Meanwhile, Emily Clemons was growing up in Ontario – first in Portland and later in Kenora. She attended a Business College in Winnipeg, and later moved with her parents to Edmonton, where she worked as a secretary in the office of the Minister of Agriculture in the Alberta Legislative Buildings. She attended a Holiness Movement Camp Conference, where she met a young minister, John Mott. For John it was love at first sight, but it took 5 years before he could convince Emily to marry him, and a year later, in 1923, they were married, ad moved to Goshen, Saskatchewan, where their first daughter, Emily, was born, and then to Magnolia, AB, at which time mom was born. (For details after that, see the story about my mom, Marjorie!)
On my dad’s side (Bill Wright), in 1849, at Antington Hall, in the Norfolk area of England, the local squire, Henry Wright, and his wife, Harriet Primrose, became the parents of John Henry Wright. Meanwhile, in 1848 Edward Meade and Frances Sisson, became the parents of Frances Edith Meade. John Henry Wright grew up to be a miller, and in 1875 married Frances Edith Meade. Their third child, John Alfred Wright, was born on April 17, 1882, in Wroxham, Norfolk.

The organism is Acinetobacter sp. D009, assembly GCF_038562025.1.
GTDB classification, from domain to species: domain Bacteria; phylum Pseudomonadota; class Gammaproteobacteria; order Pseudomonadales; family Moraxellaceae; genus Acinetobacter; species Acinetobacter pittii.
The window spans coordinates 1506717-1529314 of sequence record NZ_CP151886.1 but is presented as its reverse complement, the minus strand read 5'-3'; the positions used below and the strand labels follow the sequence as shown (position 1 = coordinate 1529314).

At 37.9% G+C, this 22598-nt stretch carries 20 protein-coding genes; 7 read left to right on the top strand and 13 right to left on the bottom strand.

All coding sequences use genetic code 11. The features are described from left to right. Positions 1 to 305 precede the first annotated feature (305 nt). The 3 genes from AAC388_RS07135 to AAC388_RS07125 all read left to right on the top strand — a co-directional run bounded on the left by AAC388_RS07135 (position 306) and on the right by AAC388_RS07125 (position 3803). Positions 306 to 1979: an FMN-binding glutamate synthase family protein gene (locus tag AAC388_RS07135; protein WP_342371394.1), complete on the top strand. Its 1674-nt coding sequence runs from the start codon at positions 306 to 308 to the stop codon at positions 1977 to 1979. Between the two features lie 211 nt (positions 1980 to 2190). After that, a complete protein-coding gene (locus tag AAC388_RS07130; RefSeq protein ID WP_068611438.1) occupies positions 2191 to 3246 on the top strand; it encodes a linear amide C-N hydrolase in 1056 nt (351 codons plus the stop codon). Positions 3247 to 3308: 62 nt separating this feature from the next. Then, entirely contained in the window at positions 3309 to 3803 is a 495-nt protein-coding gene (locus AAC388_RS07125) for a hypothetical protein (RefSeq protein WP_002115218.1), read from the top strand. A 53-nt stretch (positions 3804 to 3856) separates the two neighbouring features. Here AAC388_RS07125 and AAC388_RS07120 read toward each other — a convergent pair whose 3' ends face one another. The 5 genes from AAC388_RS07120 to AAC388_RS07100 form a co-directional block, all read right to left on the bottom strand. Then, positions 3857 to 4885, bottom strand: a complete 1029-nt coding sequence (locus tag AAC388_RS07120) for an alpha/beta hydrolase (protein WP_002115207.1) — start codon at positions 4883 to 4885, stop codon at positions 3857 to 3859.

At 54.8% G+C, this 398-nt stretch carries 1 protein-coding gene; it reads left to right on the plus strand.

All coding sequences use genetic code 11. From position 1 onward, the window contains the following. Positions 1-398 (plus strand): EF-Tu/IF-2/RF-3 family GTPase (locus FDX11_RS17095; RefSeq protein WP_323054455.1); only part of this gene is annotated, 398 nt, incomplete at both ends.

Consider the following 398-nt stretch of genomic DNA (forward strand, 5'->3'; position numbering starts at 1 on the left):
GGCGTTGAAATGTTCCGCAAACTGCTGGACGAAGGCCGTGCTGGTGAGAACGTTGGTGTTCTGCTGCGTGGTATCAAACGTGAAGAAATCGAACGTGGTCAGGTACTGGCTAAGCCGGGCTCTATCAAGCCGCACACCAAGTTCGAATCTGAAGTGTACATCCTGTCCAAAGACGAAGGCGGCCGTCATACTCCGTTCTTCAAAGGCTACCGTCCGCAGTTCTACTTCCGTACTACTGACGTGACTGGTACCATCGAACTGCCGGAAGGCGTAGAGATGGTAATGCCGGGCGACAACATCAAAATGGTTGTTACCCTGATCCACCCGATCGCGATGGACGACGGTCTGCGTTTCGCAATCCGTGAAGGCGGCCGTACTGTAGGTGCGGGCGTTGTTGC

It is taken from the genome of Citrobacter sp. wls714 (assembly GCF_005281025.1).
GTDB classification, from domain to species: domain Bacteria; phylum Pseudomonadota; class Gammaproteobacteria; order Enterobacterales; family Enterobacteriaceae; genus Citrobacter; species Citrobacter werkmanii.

In 1851, in the city of York, William Bearpark and Elizabeth Nicholson became the parents of Mary Jane (Jennie) Bearpark. Further north, in Inverness, Scotland, in 1866, James Clubb and Isabella Watson became the parents of Thomas Watson Clubb. Sometime after this, both families moved to Ontario, Canada. Here Thomas and Jennie met, and were married on April 6, 1892, in Woodstock, Ontario. And to them was born, on February 15, 1895, near Tilsonburg, Ontario, their only child, Isabella Elizabeth (Bessie) Clubb.